9/11 or Labor Day? Considering the Obvious Choice


The human brain has an uncanny capacity for connecting ideas and thoughts by merging memories and experiences to help us make sense of the world. When we search for a relationship between the words December and presents, most of us think about Christmas. In fact, just about every holiday can be associated in a similar manner. But there is one exception. What comes to mind when you think about September and New York? There are two possible answers, one antiquated and outdated. The other, a day that changed the trajectory of America, her people, and her future forever.

Labor Day Facts:
1882 marks the first official Labor Day where thousands of people participated in a New York City parade to show support for public labor unions who at the time were widely accepted as the working man’s shield of equality. Revelers drank beer, took a day off work, and marked the end of the summer season through the lens of a congressionally approved federal holiday. In 2017 a little over ten percent of workers remained active union members, equating to a  decline in participation since the 1950’s.

If you ask the average American why we celebrate Labor Day you may get answers like: school is starting, it’s the last weekend to enjoy the outdoor pool or it’s time to put away my white shoes until next year. Labor Day is simply a noncontroversial, nonreligious day off. We pause to reflect and remember very little; if anything at all.

September 11th Facts:
On Tuesday, September 11, 2001, four passenger-filled airliners were hijacked by extreme Islamic terrorists on a suicide mission of mass destruction. On that day and over time, thousands died In New York, Washington D.C and in a quiet field near Shanksville, Pennsylvania. Thousands of first responders continue to pay the ultimate price as a result of their heroics. Experts are now predicting the number of deaths from exposure to toxic fumes at ground zero, are exploding at such a furious rate that they will soon overtake the number who died on the day of the tragedy itself.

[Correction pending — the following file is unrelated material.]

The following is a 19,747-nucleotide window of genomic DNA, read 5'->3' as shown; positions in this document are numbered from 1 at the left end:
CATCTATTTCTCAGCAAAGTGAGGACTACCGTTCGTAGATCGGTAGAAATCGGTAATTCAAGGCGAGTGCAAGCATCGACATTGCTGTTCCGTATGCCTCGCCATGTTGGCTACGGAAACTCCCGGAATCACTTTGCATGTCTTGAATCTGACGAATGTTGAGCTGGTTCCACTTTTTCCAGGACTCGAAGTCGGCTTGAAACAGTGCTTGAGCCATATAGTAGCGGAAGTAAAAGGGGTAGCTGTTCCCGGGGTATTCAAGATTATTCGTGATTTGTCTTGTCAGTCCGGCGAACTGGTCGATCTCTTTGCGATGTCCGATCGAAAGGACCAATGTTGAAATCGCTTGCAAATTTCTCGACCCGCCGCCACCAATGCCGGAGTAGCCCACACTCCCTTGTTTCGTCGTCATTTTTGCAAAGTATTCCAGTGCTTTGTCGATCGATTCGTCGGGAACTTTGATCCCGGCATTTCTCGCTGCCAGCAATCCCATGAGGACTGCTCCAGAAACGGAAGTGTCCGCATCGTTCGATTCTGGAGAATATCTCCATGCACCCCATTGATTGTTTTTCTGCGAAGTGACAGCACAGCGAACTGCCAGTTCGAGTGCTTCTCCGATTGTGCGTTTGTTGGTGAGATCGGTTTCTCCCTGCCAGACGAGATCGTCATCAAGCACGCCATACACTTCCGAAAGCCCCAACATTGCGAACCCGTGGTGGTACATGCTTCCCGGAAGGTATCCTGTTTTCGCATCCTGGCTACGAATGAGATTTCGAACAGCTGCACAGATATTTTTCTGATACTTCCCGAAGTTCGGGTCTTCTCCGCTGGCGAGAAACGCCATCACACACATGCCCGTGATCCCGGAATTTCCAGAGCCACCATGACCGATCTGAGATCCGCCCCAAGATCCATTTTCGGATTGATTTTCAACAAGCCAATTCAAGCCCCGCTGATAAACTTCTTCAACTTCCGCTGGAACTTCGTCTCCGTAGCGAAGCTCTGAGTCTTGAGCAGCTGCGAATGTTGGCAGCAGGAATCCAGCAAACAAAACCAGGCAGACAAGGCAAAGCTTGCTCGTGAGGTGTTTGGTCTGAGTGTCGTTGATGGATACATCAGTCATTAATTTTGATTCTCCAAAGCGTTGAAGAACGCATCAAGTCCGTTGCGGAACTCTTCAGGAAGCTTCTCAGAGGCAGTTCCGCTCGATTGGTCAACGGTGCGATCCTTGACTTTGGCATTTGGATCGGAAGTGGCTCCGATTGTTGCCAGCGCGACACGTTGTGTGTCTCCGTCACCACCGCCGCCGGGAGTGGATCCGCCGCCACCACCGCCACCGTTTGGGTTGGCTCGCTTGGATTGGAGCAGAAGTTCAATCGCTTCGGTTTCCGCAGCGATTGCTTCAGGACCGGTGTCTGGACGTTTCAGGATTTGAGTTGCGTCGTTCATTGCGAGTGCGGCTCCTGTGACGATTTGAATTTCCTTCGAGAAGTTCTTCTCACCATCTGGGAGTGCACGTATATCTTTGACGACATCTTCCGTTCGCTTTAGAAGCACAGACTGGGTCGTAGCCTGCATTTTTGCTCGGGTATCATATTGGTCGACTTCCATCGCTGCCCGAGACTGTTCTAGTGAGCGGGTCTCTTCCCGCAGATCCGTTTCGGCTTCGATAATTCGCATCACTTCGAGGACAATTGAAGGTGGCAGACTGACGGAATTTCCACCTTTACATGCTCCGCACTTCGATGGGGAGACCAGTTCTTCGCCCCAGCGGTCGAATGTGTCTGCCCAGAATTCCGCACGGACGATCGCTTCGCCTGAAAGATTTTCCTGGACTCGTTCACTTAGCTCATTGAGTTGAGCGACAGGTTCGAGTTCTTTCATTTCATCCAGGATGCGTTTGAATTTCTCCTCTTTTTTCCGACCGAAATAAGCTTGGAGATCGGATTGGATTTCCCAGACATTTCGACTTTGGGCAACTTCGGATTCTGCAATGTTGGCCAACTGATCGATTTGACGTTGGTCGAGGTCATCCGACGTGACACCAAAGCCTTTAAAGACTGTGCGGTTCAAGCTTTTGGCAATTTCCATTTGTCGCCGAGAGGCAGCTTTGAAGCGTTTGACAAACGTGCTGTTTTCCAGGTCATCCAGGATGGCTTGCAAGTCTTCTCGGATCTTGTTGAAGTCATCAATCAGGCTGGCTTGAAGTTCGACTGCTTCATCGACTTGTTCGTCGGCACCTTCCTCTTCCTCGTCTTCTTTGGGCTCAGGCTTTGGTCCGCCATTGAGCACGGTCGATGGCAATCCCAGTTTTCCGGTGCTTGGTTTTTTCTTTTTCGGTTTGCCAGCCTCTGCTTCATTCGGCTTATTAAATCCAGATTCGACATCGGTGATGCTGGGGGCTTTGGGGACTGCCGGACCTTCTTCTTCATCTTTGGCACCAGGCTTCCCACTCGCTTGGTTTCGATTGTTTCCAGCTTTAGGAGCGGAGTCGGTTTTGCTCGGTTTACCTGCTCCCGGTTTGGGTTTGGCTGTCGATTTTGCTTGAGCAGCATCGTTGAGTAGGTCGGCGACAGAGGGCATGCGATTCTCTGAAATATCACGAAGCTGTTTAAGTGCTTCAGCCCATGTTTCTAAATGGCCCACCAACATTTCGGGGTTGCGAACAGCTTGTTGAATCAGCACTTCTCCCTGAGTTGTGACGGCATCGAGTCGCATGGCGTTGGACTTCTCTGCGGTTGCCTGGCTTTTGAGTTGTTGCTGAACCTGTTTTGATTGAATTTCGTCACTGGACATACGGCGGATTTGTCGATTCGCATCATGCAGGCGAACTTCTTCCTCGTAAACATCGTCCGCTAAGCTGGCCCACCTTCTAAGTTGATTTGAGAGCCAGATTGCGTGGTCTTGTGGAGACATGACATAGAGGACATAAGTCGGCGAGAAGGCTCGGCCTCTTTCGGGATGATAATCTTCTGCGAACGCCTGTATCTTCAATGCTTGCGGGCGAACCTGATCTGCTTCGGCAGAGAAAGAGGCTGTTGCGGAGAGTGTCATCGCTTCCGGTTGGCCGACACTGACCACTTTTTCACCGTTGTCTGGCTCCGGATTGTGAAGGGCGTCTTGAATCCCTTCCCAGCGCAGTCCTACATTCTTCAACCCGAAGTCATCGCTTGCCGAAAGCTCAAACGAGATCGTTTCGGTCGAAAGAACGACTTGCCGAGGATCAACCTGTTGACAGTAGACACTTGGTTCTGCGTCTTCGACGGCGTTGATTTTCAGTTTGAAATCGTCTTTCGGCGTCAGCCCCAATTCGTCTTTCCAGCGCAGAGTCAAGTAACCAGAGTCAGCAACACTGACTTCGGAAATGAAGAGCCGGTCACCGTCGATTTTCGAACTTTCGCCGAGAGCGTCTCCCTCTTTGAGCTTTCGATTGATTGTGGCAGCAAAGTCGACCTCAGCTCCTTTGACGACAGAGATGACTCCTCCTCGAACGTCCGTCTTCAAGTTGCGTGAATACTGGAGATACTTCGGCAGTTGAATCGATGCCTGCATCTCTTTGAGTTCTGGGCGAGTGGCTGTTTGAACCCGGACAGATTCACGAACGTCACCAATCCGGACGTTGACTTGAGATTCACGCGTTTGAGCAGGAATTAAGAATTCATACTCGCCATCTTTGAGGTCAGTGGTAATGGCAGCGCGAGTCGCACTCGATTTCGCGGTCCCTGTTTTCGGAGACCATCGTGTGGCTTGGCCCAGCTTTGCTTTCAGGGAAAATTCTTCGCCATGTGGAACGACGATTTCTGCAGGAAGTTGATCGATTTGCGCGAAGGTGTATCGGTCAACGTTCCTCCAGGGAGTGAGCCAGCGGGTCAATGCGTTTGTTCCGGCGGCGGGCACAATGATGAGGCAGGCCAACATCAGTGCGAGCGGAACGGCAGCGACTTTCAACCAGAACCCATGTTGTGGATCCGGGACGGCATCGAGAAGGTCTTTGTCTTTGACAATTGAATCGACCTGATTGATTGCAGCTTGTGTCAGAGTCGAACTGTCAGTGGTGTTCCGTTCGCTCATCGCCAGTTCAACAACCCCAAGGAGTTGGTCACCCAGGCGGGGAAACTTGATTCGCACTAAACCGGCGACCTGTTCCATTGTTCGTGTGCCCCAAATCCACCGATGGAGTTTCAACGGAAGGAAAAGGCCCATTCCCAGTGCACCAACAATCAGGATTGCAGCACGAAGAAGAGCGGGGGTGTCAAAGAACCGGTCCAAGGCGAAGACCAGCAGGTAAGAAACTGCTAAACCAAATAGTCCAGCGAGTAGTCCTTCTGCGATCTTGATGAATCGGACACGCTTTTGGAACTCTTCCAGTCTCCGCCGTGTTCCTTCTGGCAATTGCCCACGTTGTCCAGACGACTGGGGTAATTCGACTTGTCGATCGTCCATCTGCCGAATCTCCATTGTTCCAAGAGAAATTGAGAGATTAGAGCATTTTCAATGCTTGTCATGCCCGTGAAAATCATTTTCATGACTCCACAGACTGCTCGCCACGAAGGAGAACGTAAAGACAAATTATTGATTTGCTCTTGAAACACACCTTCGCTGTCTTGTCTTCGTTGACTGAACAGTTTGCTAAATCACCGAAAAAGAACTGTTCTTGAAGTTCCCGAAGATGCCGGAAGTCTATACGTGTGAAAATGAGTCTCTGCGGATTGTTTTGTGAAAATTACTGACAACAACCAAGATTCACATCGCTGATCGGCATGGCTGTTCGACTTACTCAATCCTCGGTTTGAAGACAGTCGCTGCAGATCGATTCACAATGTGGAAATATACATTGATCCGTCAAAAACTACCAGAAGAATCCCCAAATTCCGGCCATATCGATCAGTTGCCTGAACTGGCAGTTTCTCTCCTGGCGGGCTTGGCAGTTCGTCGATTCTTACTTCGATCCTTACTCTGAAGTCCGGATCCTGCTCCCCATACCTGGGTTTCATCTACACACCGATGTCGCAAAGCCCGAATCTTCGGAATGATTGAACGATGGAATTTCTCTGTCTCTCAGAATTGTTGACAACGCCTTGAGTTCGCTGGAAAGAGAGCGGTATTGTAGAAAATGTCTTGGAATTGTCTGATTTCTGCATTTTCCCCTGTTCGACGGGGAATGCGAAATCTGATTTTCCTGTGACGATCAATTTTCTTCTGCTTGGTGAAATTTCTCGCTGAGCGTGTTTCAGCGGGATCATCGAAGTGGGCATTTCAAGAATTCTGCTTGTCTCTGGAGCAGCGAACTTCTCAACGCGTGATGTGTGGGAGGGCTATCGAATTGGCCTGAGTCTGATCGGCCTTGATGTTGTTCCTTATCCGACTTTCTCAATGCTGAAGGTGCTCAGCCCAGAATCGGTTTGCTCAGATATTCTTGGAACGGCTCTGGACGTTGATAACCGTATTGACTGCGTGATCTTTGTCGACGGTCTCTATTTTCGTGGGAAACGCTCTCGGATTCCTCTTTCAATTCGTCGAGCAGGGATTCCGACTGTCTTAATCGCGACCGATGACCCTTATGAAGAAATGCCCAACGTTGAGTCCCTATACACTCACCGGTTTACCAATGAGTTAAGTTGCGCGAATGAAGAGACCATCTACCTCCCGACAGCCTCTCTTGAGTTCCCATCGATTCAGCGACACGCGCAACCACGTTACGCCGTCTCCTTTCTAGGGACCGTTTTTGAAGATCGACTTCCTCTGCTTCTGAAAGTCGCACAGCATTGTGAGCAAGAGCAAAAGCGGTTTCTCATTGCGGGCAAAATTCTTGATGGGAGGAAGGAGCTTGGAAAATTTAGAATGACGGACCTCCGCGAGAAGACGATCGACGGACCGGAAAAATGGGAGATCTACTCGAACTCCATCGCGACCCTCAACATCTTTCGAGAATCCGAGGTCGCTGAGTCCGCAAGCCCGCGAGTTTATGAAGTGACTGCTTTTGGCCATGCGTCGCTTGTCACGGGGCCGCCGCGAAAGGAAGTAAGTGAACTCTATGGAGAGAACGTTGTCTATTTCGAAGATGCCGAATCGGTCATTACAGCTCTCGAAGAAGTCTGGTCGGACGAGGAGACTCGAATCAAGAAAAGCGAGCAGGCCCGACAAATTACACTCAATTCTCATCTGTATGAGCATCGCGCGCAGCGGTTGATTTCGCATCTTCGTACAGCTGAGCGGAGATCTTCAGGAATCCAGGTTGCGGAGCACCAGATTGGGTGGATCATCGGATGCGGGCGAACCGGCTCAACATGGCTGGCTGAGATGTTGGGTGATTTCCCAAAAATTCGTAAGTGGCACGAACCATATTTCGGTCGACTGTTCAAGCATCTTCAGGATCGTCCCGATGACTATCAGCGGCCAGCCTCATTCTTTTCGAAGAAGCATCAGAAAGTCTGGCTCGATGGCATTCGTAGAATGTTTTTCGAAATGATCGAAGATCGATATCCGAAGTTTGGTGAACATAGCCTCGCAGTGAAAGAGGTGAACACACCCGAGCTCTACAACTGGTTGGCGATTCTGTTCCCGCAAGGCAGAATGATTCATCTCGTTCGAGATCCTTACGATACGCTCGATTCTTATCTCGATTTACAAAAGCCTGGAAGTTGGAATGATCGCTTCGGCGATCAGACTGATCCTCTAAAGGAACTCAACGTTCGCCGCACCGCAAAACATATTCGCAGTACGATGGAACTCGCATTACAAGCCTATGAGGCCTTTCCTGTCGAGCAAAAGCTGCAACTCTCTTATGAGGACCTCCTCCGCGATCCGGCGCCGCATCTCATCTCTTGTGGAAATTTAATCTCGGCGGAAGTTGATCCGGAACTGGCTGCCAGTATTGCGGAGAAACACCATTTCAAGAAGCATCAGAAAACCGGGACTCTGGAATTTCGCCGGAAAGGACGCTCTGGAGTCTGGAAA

On the annual anniversary of 9/11, there is no reveling, beer drinking, BBQs, or time off work. Instead of marking the end of the summer season, we mark the unimaginable beginnings of the domestic terrorist season. Schools are open, federal buildings are fully functional and the government hums along as if it were just another ordinary day. Those of us who were there know differently. We promised we would never forget, is it possible that without federal distinction, Patriot Day will become a day where we just don’t quite remember anymore?

The facts speak for themselves. On the one hand, we have an antiquated holiday that lacks relevance and has become a reason to fire up the grill and shop back to school sales. On the other, we have one of the most significant days in modern history. When we fail to take the necessary action to formally declare September 11th a federal holiday, we risk the injustice of the horrific loss of life being forgotten as time moves forward.

There are two days that come to mind when we think about New York and September. Labor Day, a federal holiday representing a day off with a shocking lack of conviction for anything meaningful and 9/11, one of the most compelling and influential days in our nation’s history. With 2996 of our citizens killed and over 6000 injured, we seem to linger in a state of vulnerability. Without question, September 11th deserves the formal recognition and distinction of being named a federal holiday. In just a few short weeks we mark the seventeenth anniversary of 9/11, one can only wonder how much longer our nation will have to wait for this day to receive the designation it deserves.